Exploring Women’s Career Transitions into Entrepreneurship During the COVID-19 Pandemic Through the Lens of the Kaleidoscope Career Model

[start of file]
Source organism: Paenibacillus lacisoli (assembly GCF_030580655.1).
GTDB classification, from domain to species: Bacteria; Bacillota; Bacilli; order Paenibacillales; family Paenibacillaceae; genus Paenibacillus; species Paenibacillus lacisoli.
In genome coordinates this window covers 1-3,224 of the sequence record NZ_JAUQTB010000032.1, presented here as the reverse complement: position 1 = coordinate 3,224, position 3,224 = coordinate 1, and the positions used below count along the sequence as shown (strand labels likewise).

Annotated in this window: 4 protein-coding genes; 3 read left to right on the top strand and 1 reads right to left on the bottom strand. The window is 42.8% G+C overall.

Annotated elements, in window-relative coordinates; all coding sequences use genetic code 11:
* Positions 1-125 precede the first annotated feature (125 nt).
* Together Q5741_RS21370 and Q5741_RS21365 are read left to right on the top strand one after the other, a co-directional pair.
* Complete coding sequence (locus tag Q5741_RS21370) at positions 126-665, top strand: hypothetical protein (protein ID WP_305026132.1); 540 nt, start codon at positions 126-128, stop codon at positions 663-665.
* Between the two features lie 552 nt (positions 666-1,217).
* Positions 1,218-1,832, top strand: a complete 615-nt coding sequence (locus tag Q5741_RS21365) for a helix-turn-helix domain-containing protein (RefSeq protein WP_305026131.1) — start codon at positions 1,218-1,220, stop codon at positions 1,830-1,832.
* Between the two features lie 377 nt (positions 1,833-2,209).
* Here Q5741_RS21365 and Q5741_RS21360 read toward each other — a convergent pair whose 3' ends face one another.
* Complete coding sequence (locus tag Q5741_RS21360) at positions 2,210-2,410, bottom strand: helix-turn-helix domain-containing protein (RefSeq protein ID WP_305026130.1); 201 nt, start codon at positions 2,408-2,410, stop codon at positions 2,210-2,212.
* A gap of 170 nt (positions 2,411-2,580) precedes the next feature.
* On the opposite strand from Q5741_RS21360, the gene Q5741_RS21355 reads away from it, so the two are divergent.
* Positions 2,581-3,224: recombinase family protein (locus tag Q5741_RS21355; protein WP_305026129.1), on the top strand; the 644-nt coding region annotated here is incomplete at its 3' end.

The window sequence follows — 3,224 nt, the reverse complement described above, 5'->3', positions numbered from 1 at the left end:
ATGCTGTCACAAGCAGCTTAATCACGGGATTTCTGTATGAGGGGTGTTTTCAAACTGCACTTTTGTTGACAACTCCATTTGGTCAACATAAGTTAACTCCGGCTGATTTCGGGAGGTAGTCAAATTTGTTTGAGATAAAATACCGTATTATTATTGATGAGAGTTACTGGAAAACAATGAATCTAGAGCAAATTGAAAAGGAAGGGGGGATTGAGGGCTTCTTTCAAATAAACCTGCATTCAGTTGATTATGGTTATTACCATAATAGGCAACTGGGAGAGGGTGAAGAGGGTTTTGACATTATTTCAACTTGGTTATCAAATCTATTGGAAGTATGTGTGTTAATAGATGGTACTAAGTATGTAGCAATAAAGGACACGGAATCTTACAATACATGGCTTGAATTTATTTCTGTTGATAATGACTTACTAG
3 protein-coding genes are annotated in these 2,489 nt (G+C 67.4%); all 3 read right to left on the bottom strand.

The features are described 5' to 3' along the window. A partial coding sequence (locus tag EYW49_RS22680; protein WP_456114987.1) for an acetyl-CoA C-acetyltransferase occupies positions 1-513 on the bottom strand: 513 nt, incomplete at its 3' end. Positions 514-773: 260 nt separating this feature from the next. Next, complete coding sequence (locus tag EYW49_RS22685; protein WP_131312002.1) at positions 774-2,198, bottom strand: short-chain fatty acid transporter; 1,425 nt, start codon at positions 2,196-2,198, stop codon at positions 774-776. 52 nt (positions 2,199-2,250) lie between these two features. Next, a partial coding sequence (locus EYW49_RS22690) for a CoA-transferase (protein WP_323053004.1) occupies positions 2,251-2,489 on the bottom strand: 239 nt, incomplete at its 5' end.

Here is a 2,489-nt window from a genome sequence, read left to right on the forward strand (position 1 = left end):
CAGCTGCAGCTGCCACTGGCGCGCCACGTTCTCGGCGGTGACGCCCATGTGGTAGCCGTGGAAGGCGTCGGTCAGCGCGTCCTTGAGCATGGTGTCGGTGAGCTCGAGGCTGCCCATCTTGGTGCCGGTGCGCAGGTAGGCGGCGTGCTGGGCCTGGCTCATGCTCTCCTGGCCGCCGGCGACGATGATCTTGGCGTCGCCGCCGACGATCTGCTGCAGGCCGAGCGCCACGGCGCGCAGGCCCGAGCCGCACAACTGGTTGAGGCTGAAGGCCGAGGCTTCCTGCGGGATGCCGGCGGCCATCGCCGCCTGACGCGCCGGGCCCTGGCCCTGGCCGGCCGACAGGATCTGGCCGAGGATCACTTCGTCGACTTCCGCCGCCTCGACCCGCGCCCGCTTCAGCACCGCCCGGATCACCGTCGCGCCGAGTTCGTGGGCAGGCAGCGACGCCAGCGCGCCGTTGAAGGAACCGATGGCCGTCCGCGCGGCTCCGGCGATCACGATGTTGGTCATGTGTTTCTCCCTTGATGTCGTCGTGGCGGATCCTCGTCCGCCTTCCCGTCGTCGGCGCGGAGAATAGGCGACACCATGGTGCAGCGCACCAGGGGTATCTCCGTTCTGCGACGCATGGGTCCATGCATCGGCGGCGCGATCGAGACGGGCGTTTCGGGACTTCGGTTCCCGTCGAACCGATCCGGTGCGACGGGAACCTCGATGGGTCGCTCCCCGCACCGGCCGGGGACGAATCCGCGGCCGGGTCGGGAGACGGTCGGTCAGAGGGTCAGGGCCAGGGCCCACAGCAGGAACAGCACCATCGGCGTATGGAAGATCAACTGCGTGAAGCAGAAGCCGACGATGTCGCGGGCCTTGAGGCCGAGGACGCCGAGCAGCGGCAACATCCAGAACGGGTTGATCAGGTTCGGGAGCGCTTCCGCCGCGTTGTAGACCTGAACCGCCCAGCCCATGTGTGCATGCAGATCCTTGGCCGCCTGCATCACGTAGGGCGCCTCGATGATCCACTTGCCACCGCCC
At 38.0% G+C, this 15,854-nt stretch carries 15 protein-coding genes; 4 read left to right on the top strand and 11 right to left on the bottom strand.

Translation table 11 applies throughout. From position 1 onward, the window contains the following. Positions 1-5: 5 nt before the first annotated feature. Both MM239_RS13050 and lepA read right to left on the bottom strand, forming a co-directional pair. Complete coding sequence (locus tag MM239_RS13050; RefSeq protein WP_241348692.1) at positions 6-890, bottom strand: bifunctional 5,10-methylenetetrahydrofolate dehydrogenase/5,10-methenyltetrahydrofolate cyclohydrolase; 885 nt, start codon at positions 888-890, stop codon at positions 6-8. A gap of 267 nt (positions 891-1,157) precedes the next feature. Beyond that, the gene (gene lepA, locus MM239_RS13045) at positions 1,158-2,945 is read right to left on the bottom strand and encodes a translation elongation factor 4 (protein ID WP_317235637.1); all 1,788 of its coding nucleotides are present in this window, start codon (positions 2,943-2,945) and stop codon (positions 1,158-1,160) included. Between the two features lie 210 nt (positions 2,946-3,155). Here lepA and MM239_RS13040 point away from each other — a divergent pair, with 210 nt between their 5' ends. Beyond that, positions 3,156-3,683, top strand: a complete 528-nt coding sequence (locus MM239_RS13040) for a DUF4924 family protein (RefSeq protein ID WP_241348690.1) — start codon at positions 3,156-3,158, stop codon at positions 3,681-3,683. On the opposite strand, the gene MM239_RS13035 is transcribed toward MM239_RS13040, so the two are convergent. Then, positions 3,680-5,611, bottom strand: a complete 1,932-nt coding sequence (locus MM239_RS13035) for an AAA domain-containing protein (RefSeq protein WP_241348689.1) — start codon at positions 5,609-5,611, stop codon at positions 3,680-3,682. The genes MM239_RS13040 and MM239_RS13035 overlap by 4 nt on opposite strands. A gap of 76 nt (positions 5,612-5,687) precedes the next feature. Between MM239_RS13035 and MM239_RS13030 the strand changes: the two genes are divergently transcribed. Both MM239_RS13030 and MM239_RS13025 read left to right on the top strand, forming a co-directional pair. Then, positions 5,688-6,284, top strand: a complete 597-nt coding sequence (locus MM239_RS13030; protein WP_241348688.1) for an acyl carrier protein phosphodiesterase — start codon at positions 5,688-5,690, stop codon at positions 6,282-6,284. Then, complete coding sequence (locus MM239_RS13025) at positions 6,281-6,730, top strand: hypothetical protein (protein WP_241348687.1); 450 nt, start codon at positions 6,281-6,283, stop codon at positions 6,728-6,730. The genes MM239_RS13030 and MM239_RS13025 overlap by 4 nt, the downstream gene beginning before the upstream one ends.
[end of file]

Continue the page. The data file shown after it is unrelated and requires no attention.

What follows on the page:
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ABSTRACT This research was conducted to help organizations, other researchers, and women interested in entrepreneurship understand the complexity of the experience of women entrepreneurs. The Kaleidoscope Career Model (KCM) Theory and the Interpretative Phenomenological Analysis (IPA) were used to explore how participants perceived their individualized experiences and made sense of their motivations for becoming entrepreneurs during the COVID-19 pandemic. The two research questions were 1) What are the lived experiences of women who left traditional jobs to pursue entrepreneurship during the COVID-19 pandemic? and 2) How do the KCM motivational parameters of authenticity, balance, and challenge factor into the participants’ decisions to leave traditional jobs to pursue entrepreneurship? Although sampling was open to any woman over age 18 who owns at least 51% of her business, and who started her business after March 13, 2020, interestingly all 8 participants were women of color. This unforeseen emergence of racial homogeneity of the participant sample provided interesting perspective for analysis that went beyond age, geographic region, and gender, which were anticipated demographic differences. Interviews were conducted via Zoom with 15 open-ended questions and three supplemental activities, a Critical Incident Technique (CIT), a KCM scale, and a Self-Anchoring scale. Findings show that Gen Xers and Y/Millennial’s indication of authenticity as the primary motivator in early and mid-career stages. Authenticity and balance were both identified as primary. Participants relied on guidance from a higher power to get through difficult times. Participants reflected on life and focused on the opportunity to act versus the crisis. Several implications for policymakers, organizations, and researchers to consider were initiatives centered on cultivating authenticity as a motivator of women in early and mid-career, incorporating reliance on a higher power as a coping mechanism during entrepreneurial challenges, consideration of women of color as an intersectional factor in research, and advancing intrapreneurship within organizations. A delimitation was the geographical focus on the United States. Future studies should implement longitudinal research designs to monitor the progress and hurdles faced by women entrepreneurs across an extended timeline, encompassing data from before and after the pandemic and delving into more experiences, successes, and challenges faced by women of color in entrepreneurship.